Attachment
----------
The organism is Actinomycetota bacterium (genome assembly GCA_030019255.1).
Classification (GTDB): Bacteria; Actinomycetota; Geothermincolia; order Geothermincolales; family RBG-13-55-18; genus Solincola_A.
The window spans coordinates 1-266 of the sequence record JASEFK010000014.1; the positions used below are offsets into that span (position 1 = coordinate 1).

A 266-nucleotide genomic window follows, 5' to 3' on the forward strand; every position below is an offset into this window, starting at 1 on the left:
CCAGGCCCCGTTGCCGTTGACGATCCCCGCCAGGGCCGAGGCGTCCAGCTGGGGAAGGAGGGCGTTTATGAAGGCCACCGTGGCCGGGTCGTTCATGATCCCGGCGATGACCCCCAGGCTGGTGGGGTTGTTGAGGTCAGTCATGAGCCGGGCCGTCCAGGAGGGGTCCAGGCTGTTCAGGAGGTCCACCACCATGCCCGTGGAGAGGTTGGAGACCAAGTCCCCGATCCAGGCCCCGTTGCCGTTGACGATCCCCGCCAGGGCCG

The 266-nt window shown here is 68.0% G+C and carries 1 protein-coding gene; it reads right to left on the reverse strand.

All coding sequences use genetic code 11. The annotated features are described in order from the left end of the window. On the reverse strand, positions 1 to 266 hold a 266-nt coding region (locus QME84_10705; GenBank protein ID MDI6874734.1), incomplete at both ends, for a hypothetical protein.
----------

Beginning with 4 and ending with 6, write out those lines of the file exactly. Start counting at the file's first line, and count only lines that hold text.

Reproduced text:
A 266-nucleotide genomic window follows, 5' to 3' on the forward strand; every position below is an offset into this window, starting at 1 on the left:
CCAGGCCCCGTTGCCGTTGACGATCCCCGCCAGGGCCGAGGCGTCCAGCTGGGGAAGGAGGGCGTTTATGAAGGCCACCGTGGCCGGGTCGTTCATGATCCCGGCGATGACCCCCAGGCTGGTGGGGTTGTTGAGGTCAGTCATGAGCCGGGCCGTCCAGGAGGGGTCCAGGCTGTTCAGGAGGTCCACCACCATGCCCGTGGAGAGGTTGGAGACCAAGTCCCCGATCCAGGCCCCGTTGCCGTTGACGATCCCCGCCAGGGCCG

The 266-nt window shown here is 68.0% G+C and carries 1 protein-coding gene; it reads right to left on the reverse strand.